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Commercial translators regularly work with specific constraints imposed by the client, but few will have faced the kind of challenge taken on by John Deathridge in creating a new translation of Rhinegold, commissioned by English National Opera. Rhythmic… Read More
An art gallery might seem an unlikely place to find issues of language and translation being addressed. But two of the pieces in the installations currently showing at The Tanks at Tate Modern do exactly that. The Tanks gallery takes advantage of the huge circular spaces in the foundations of the Tate which were previously used to store oil when the building was a working power station. The spaces alone are impressive and worth exploring and once you are done wandering through the installations you shouldn’t miss out on the quick lift trip up to the 10th floor where the viewing platform offers wonderful views over the Thames to St Pauls and all across London.
But don’t leave the Tanks until you have enjoyed some of the linguistic delights on offer. The first installation you are likely to come across is called Mother Tongue and is a multi-screen artwork by Zineb Sedira who was born in Paris to Algerian parents and moved to London to study art. Her work often tackles issues of cultural displacement as well as the personal and social consequences of migration. In Mother Tongue, the first screen features the artist talking in French to her mother, who responds in Arabic. On the central screen the artist speaks in French to her English-speaking daughter. On the third screen the young daughter tries to talk to her grandmother in English, who responds in Arabic. There is a sense of increasing distance between the generations with the grandmother and granddaughter clearly struggling to communicate or understand each other.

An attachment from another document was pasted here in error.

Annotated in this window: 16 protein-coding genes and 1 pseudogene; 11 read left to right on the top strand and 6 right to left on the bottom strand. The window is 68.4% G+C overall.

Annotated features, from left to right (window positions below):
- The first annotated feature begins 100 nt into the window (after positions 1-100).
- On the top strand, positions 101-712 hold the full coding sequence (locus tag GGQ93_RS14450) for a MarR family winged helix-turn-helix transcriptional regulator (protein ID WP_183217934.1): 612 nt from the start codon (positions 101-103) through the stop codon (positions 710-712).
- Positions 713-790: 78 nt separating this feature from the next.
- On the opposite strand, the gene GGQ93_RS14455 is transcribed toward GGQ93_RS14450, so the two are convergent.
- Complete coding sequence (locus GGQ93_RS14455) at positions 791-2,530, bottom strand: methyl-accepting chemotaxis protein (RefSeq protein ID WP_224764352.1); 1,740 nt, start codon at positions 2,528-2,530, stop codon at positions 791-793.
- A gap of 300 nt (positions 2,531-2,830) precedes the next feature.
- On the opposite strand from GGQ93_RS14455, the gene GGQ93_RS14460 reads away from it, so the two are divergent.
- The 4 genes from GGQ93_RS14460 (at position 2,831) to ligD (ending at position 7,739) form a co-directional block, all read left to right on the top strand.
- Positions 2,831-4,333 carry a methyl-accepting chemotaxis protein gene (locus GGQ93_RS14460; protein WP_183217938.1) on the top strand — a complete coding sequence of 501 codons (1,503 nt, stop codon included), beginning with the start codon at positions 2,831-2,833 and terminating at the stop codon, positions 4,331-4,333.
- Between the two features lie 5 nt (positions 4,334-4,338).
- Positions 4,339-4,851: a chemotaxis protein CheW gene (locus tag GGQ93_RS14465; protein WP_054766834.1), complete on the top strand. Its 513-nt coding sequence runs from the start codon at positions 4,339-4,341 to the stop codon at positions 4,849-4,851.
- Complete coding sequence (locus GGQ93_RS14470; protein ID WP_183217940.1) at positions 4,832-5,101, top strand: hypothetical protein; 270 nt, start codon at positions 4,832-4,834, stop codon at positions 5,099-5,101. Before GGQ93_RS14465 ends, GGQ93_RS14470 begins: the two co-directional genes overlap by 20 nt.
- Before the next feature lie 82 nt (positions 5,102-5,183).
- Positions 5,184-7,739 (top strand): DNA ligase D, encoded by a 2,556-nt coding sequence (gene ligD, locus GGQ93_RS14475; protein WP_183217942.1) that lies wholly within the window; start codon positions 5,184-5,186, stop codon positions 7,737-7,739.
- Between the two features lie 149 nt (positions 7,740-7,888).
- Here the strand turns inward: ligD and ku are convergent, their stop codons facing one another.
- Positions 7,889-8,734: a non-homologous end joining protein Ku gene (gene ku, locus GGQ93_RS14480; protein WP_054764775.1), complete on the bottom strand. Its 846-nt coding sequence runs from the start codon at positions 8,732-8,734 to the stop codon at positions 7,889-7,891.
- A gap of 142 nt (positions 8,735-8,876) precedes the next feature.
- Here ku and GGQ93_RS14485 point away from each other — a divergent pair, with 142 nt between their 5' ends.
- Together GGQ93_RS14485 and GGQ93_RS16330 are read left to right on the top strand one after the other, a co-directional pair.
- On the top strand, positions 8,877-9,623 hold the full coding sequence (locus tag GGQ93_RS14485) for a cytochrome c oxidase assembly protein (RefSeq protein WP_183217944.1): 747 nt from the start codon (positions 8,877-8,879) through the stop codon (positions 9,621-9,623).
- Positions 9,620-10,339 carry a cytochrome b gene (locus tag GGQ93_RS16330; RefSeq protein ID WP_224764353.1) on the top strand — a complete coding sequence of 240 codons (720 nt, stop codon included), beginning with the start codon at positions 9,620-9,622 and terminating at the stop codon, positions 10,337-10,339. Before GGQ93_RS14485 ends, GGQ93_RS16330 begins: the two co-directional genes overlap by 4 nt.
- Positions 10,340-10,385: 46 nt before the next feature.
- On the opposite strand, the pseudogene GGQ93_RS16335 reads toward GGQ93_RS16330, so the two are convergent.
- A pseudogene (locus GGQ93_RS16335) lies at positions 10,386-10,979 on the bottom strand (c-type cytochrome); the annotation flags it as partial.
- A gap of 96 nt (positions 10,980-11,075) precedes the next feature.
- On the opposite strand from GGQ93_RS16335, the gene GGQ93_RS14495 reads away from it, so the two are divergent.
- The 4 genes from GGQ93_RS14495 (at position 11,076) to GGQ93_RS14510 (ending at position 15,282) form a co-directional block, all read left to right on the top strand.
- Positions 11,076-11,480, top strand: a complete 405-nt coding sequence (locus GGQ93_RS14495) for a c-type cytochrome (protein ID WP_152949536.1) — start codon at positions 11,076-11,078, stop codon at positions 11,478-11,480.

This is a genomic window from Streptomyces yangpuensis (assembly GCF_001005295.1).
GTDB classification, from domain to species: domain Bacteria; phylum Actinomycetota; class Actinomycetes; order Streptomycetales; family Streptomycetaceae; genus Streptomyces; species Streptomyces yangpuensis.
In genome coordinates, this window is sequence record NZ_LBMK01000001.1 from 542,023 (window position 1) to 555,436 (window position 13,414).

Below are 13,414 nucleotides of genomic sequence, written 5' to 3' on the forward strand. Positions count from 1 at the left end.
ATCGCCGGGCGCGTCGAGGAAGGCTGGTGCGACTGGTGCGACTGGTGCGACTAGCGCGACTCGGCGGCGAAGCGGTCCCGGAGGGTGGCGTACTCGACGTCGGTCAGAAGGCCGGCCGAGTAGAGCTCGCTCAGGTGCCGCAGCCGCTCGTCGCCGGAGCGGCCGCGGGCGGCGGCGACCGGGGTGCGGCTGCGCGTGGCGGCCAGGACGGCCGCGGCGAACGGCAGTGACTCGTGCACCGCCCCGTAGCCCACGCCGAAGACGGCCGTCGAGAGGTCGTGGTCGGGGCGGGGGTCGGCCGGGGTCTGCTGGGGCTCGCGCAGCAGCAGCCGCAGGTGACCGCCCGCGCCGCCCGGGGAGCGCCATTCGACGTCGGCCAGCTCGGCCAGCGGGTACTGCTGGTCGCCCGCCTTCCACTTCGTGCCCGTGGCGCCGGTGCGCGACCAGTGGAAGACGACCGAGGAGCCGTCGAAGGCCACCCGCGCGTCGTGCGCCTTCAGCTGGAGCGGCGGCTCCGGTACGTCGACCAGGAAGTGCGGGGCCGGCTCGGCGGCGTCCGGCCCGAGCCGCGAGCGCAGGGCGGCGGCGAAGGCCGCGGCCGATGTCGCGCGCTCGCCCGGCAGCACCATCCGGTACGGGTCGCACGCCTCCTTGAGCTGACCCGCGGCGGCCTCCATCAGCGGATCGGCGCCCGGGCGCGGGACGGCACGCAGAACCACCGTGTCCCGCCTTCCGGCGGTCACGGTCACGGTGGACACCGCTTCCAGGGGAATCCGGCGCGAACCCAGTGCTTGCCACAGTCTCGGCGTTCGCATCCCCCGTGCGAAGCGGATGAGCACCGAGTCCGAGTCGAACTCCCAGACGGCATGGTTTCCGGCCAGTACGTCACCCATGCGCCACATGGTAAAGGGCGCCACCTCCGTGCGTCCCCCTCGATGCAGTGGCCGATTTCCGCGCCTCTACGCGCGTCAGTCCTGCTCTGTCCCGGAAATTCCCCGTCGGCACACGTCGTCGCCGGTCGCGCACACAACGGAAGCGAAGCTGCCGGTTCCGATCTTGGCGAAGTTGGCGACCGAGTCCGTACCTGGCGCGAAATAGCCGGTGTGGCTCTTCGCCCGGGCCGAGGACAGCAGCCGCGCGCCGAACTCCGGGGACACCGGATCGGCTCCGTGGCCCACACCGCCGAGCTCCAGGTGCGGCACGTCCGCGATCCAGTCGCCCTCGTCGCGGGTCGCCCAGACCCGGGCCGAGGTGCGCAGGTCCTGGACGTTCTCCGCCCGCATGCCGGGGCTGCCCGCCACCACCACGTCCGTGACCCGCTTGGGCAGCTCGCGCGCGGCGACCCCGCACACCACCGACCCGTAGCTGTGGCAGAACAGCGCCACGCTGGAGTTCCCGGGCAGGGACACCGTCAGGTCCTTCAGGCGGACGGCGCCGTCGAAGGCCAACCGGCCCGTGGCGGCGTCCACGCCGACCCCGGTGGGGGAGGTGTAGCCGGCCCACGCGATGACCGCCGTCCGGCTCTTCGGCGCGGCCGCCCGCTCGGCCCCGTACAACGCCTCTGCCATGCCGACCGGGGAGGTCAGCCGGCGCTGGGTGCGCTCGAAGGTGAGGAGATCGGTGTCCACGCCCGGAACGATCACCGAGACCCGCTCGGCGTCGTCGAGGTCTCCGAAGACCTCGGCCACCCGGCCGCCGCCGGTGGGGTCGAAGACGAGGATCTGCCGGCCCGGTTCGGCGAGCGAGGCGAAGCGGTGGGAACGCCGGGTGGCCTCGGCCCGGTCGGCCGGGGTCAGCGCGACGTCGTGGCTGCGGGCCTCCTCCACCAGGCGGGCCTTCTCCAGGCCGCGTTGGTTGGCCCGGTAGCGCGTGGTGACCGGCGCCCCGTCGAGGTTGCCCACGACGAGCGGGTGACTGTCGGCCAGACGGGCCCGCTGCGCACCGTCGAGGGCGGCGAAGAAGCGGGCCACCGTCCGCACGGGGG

Headphones attached to each screen allow you to listen in to each paired conversation in turn and, depending what languages you yourself understand, you will be able to follow different sections of the dialogue, reflecting the family’s own tussle with the linguistic obstacles facing them. I found myself listening to the artist recounting her school days in French with her daughter asking questions in English, but my eyes kept straying to the third screen where granddaughter and grandmother had lapsed into awkward silence, glancing regularly at the invisible camera person apparently hoping for rescue from their conversational impasse.
In an adjacent room the artist Otobong Nkanga has created an installation called Wetin You Go Do, which integrates voice and sculpture in a series of concrete spheres connected by ropes. Soundtracks emanate from three of the spheres, combining narrative and song in English, French and Nigerian Pidgin. There is a dreamlike quality to the piece as sound and voice echo around the chamber. At times there is an indistinct musical feel to the background noise, then as you walk around the room a voice will emerge speaking distinctly and pondering the question which gives the installation its title in the English-based Nigerian creole language “What are you going to do?”.
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